LECTURE VI-b. - INTRODUCTORY - EVIDENCE.
Before entering upon the question of the divine existence, I must remark: First, upon the importance of a correct and thorough knowledge of the laws of evidence; secondly, I must show what is evidence, and what is proof, and the difference between them; thirdly, I must inquire into the sources of evidence in a course of theological study; fourthly, must notice the kinds and degrees of evidence to be expected; fifthly, show when objections are not and when they are fatal; sixthly, how objections are to be disposed of; seventhly, on whom lies the burden of proof; and lastly; where proof or argument must begin.
I. THE IMPORTANCE OF A CORRECT AND THOROUGH KNOWLEDGE OF THE LAWS OF EVIDENCE.
1. Without a correct knowledge of this subject our speculations will be at random.
2. The ridiculous credulity of some, and the no less ridiculous incredulity of others, are owing to the ignorance or disregard of the fundamental laws of evidence. Examples: Mormonism is ridiculous credulity, founded in utter ignorance, or a disregard of the first principles of evidence in relation to the kind and degree of testimony demanded to establish anything that claims to be a revelation from God. On the other hand, every form of religious skepticism is ridiculous incredulity, founded in ignorance or the disregard of the fundamental laws of evidence, as carefully shown.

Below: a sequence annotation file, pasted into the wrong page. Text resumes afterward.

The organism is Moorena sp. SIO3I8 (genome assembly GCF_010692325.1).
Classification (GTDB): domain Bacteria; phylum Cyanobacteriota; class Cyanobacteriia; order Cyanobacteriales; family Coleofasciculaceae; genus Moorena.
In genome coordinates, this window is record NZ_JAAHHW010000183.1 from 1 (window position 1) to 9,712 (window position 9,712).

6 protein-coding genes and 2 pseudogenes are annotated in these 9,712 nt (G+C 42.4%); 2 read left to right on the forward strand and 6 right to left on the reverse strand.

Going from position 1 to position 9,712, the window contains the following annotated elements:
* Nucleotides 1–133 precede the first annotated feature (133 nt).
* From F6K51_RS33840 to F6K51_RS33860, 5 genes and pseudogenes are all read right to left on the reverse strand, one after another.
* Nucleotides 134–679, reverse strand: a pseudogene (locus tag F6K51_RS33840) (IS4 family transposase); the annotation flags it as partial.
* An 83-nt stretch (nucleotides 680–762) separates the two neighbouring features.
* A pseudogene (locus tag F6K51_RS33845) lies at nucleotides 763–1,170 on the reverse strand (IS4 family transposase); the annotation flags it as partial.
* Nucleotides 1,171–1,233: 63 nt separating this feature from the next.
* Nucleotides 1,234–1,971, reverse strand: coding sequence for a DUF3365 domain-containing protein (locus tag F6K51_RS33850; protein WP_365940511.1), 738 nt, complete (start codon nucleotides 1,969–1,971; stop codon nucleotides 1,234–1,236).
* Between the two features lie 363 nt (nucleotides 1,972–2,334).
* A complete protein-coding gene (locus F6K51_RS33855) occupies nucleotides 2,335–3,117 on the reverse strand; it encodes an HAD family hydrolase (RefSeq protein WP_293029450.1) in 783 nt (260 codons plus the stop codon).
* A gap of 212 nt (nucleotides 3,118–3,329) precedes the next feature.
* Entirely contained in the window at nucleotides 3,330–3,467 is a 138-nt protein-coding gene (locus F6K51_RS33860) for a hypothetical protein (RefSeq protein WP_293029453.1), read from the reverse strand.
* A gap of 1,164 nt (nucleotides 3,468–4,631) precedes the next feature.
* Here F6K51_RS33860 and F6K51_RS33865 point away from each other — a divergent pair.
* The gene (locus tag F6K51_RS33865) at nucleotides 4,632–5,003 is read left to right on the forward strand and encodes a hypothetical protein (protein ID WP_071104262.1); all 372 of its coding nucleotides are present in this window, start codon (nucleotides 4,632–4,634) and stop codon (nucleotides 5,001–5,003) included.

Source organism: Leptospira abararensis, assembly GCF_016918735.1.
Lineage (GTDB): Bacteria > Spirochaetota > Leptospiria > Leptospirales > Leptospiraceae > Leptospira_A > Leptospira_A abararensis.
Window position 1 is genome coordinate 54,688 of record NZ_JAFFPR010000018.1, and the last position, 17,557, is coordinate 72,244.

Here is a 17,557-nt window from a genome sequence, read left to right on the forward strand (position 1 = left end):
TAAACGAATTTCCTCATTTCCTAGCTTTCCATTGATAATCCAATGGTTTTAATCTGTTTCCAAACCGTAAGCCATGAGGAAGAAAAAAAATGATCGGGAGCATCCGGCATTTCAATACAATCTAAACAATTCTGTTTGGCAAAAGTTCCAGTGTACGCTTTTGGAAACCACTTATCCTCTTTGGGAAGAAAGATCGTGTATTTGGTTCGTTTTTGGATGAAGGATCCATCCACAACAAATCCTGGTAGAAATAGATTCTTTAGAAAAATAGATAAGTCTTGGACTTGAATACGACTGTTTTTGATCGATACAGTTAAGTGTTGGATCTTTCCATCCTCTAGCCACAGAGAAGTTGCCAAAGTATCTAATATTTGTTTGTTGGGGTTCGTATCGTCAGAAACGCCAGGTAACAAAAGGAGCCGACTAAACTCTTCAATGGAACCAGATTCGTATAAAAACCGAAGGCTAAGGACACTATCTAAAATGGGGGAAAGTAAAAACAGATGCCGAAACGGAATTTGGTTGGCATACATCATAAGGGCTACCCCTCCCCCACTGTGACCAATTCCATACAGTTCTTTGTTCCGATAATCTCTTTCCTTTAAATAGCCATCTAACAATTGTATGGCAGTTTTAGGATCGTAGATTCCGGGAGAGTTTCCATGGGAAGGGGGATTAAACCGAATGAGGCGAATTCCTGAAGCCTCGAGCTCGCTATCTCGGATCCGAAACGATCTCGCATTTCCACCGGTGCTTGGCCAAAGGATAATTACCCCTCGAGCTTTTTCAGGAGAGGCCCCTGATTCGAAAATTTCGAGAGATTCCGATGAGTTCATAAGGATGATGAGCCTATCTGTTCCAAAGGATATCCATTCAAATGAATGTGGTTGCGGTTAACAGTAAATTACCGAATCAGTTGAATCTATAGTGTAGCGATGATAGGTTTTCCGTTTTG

II. WHAT IS EVIDENCE AND WHAT IS PROOF, AND THE DIFFERENCE BETWEEN THEM.
1. Evidence is that which elucidates and enables the mind to apprehend truth.
2. Proof is that degree of evidence that warrants or demands belief, that does or ought to produce conviction.
3. Every degree of evidence is not proof. Every degree of light upon a subject is evidence; but that only is proof which under the circumstances can give reasonable satisfaction, while it supplies the condition of rational conviction.
III. SOURCE OF EVIDENCE IN A COURSE OF THEOLOGICAL INQUIRY.
This must depend upon the nature of the thing to be proved.
1. Consciousness may be appealed to upon questions that are within its reach, but not on other questions.
2. Sense may be appealed to on questions within the reach of sense, but not on others.